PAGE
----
Some studies have been done to determine the relation between whey protein and acne and although there is some data to support it, specific research is inconclusive. Whey protein comes with insulin-like growth factor 1 or simply IGF-1. IGF-1 is a growth hormone which plays a big role in childhood growth and later has anabolic effects in adults.
IGF-1 is produced by liver and body tissues of mammals and normally it is regulated by your body to keep your hormones in balance. One of the theories suggests that straight drinking the stuff gets your hormones out of whack and creates imbalances.
Makes sense when you think about it, doesn’t it? More often than not, acne problems come down to hormonal imbalances.
Furthermore, whey encourages the production of insulin and insulin influences the production of sebum.
To put it shortly, you drink whey – whey contains IGF-1. IGF-1 spikes up your insulin levels and insulin influences sebum production. Sebum is the oily substance that can clog your pores and cause acne.
Since acne causes vary from person to person, this is just one of the theories. If you’re using whey at the moment and suffer from acne, ditch it for a couple of weeks to see if anything changes. Or simply visit a dermatologist.
Other reasons to re-think buying/taking protein powder
#1 Anabolic window is crap.
“Drink protein shake within 30 minutes of finishing your workout or you won’t make any gains.” I’m sure you read that somewhere by now. I know I have, on multiple websites unfortunately.
And yep, you guessed it, it’s bulls*it. I feel like articles like that were written by people who are strongly addicted to their protein shakes and want to promote a certain brand.
Don’t sweat it, don’t stress about it. You have 1 – 2 hours post workout to have a nice healthy meal so take your time.
#2 Not worth the money.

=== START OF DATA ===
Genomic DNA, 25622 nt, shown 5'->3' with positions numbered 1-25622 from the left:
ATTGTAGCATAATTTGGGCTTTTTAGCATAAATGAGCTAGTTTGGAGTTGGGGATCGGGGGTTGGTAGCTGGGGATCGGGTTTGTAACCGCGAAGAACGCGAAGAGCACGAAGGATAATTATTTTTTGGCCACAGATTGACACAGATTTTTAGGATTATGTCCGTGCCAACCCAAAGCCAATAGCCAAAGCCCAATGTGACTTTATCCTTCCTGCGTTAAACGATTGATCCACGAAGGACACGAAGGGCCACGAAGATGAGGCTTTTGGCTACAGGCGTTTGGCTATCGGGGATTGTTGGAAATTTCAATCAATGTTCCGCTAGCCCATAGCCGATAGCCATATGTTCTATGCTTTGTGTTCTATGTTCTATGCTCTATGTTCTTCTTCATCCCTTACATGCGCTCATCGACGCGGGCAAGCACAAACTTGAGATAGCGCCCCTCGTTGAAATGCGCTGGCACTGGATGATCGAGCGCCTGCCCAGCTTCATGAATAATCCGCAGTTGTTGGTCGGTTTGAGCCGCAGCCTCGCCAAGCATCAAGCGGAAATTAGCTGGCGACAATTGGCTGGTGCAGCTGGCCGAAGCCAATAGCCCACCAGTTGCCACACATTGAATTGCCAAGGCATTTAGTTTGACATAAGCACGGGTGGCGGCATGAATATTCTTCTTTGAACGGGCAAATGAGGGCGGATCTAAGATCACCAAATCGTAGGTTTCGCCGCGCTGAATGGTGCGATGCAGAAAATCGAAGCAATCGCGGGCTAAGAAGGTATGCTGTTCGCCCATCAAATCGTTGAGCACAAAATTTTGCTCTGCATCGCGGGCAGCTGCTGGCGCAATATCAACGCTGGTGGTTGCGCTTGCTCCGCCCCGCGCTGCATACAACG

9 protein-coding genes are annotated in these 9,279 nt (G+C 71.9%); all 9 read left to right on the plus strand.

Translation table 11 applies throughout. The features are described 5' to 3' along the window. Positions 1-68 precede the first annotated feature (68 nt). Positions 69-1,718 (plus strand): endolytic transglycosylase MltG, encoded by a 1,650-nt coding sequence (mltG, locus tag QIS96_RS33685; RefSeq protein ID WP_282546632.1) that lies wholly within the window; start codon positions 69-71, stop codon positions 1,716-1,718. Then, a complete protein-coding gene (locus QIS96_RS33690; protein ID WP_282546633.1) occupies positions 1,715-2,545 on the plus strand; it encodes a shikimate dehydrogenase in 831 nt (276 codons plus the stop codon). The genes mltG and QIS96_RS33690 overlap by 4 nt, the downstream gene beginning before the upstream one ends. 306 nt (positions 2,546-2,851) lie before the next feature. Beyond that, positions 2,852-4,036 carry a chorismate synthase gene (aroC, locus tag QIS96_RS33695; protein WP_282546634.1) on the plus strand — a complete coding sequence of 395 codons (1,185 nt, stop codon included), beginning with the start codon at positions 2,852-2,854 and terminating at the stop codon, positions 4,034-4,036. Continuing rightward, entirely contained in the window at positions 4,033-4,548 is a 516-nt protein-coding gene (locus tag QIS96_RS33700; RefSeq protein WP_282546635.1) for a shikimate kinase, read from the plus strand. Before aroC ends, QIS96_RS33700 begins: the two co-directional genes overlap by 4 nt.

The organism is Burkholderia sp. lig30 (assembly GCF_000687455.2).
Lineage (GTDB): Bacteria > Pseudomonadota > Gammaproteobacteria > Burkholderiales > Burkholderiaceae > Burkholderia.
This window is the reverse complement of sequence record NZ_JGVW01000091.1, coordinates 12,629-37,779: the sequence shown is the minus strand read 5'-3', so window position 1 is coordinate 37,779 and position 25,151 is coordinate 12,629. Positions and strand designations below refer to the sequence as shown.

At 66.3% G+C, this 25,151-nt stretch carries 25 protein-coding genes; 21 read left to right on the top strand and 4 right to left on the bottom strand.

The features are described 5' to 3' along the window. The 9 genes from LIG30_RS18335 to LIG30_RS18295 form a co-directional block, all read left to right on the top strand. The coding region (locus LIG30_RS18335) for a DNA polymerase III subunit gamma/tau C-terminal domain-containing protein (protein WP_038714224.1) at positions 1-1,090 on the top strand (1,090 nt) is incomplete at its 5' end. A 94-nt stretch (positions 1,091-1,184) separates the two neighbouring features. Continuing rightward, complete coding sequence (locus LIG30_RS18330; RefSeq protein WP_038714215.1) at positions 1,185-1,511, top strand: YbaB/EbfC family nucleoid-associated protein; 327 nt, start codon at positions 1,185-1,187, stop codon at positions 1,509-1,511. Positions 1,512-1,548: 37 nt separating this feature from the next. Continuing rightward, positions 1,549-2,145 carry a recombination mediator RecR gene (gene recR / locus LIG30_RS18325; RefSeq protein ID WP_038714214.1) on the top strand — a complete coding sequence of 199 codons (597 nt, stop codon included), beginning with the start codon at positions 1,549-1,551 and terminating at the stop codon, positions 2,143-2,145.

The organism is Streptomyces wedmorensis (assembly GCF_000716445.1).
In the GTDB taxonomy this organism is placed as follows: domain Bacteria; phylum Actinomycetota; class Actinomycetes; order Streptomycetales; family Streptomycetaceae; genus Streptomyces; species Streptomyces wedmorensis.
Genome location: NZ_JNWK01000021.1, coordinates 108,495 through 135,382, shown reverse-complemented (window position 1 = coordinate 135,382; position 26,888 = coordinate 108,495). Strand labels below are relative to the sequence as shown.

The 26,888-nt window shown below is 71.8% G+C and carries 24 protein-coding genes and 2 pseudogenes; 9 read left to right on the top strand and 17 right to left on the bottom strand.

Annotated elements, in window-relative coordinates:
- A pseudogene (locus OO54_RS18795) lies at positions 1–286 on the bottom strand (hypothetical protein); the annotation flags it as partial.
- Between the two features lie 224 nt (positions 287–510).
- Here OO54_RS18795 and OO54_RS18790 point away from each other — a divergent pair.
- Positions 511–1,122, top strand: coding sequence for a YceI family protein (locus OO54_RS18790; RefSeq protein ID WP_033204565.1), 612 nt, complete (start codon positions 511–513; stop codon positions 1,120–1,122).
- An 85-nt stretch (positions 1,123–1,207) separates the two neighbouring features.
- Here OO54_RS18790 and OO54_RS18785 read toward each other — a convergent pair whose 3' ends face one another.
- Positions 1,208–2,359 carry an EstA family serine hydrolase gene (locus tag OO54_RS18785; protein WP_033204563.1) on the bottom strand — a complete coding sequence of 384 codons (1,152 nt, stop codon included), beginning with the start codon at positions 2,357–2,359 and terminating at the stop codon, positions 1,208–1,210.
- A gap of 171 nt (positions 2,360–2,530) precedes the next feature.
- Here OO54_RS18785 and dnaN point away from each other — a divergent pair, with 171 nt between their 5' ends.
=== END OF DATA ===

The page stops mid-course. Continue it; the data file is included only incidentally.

To be fair, protein powder saves time. It’s convenient, you can take it anywhere and it’s the easiest way to get enough protein in a day. That being said, I find it expensive and unnecessary.
The only justified reason to take protein powder is if you really cannot consume the required amount of protein through food. Of course, that is just my opinion.
#3 Too processed.
Most of the whey protein powders are too processed. Just take a look at the ingredients list and you’ll find loads of artificial colouring, artificial sweeteners and artificial flavourings.
Getting tired of the word artificial? I am trying to stick to as much unprocessed food as possible and protein powder isn’t one of them.
Figuring out what causes your breakouts is a long process of trial and error. Of course there are some basic guidelines you should follow, such as eating healthy, washing your face regularly and changing your pillow case often.
However, we’re all different and in majority of the cases it comes down to genetics. For example, whey protein could have zero effects on your skin but for me it causes bad breakouts. For some people it can be the food they’re eating, the lifestyle they’re leading or something bigger like hormonal imbalances.
On the other hand, I recommend going to dermatologist first to see whether he/she can determine the cause of your acne. Second thing I recommend is keeping a journal. In this journal you can keep track of the food you’re eating and take notes of any skin changes you notice.
Also, if you’re currently taking whey protein cut it out for a month or so and see if you notice any differences.
I hope this post was helpful to you and feel free to express your thoughts on this topic and your own experience with protein in the comments down below!